February 28, 2009
Canada's Jim Armstrong, just two years into his revitalized curling career and commanding the national wheelchair curling team for the first time, won his country's first World Wheelchair Curling Championship title with a 9-2 win over Swedish veteran Jalle Jungnell.
Canada's debut gold in the fast-growing Paralympic discipline comes after dual fourth-place finishes in 2008 and 2007, and a sixth-place finish in 2005.
In 2006, Canada, led by skip Chris Daw, surprised Great Britain to win Paralympic gold at Pinerolo, Italy.
"It feels fantastic," said Armstrong. "It's been a big learning curve, and this is my first big event of consequence. We struggled early, and as the week went on and on we got stronger and stronger. The team played great."
Armstrong, a dentist from nearby Richmond, took advantage of shaky opening stones from Sweden to post a 3-0 lead after three ends.
In the fourth end, Canada built a solid end and counted two with Armstrong's final throw still to come. After debating a double-takeout for five - as opposed to a draw for three - the six-time Brier competitor tried a tap for four, but missed.
But it was all Canada the rest of the way, with Sweden repeatedly scrambling to stay in the game. In the sixth end, Jungnell made a nervy come-around tap for one against five Canadian counters.
Jungnell, the 2006 Paralympic bronze medallist, played the entire event with just a four-person team. Second Bernt Sjoberg developed kidney problems in Sweden and couldn’t make the trip. Alternate Patrik Burman was pressed into full-time action, and the team came together quickly.
"Obviously it is very great for us to go this far," said Jungnell. "One difference (today) is that Canada played really, really well."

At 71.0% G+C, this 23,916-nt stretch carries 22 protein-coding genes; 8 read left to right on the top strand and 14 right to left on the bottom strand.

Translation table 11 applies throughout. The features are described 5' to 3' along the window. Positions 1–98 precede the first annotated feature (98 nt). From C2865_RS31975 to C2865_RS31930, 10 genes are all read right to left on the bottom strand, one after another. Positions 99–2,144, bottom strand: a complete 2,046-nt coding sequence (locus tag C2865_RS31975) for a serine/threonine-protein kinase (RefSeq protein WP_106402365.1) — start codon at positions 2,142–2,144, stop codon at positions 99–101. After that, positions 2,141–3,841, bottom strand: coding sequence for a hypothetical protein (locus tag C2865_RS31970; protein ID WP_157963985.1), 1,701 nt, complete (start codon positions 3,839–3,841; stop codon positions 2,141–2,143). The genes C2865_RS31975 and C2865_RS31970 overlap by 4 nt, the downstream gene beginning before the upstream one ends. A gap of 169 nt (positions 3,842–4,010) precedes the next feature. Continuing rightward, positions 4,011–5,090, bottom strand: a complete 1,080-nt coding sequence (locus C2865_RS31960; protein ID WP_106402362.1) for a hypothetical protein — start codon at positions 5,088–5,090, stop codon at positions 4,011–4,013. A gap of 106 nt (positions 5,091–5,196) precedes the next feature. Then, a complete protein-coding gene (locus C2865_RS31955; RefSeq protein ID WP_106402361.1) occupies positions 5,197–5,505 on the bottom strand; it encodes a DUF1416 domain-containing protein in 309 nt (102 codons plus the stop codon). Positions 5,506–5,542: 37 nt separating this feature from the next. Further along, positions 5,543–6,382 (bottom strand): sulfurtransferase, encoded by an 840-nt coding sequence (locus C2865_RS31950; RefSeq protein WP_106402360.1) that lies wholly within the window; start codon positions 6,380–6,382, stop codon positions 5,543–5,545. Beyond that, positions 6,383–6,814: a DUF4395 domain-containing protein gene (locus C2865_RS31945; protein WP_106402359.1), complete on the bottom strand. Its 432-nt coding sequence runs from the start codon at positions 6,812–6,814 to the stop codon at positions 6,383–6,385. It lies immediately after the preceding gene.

The silver marked Jungnell's highest-ever finish in six major competitions.
"Bronze, silver... what's next?" Jungnell grinned.
In the bronze medal game, Germany's Jens Jaeger, the round robin leader, recovered from two earlier playoff losses to beat Augusto Perez of the United States by a 6-4 count.
In the eighth end, Jaeger appeared to miss his final runback attempt but his stone took an alternative angle and careened off the U.S. counter, leaving Germany with a score of two and the win.
Jaeger celebrated long and hard before collapsing in tears in the arms of his teammates. It was Germany's first-ever podium finish, following a 13th-place finish at the 2005 worlds.
Team USA, which finished fourth, won bronze at the 2008 Worlds in Sursee, Switzerland, marking the first time that country made a podium appearance.
The World Wheelchair Championship was the first curling competition hosted at the new Vancouver Olympic Centre, which will play host to the 2010 Olympic Winter Games curling competition and the 2010 Paralympic Wheelchair Curling competition.
With the conclusion of the 2009 WWhCC, three years of qualifying competition for the 2010 Paralympic Winter Games has come to an end.
Canada, as host nation, will receive an automatic entry.
The remaining nine places will be offered to the nine National Paralympic Committees of the Member Associations of the World Curling Federation who have gained the most qualifying points from the World Wheelchair Curling Championships held in 2007, 2008 and 2009.
WCF 2010 PARALYMPIC QUALIFICATION
1. Norway - 28 points
2. Canada - 26 pts*
3. United States - 20.5 pts
4. Korea - 19 pts
5. Scotland / Great Britain - 18 pts**
6. Sweden - 16 pts
7. Switzerland - 14 pts
8. Germany - 8 pts
9. Italy - 8 pts
10. Japan - 7.5 pts
* Canada as host country has guaranteed qualification
** Points for Great Britain are gained by Scotland at the WWhCC
2009 WWhCC FINAL STANDINGS
GOLD - Canada (Jim Armstrong) - 8-4
SILVER - Sweden (Jalle Jungnell) - 7-4
BRONZE - Germany (Jens Jaeger) - 8-4
4. United States (Augusto Perez) - 5-6
5. Scotland (Michael McCreadie) - 5-5
6. Korea (Haksung Kim) - 5-5
7. Norway (Rune Lorentsen) - 5-6
8. China (Haitao Wang) - 5-6
9. Italy (Andrea Tabanelli) - 4-7*
10. Switzerland (Manfred Bolliger) - 2-7*
* Must qualify for 2011 WWhCC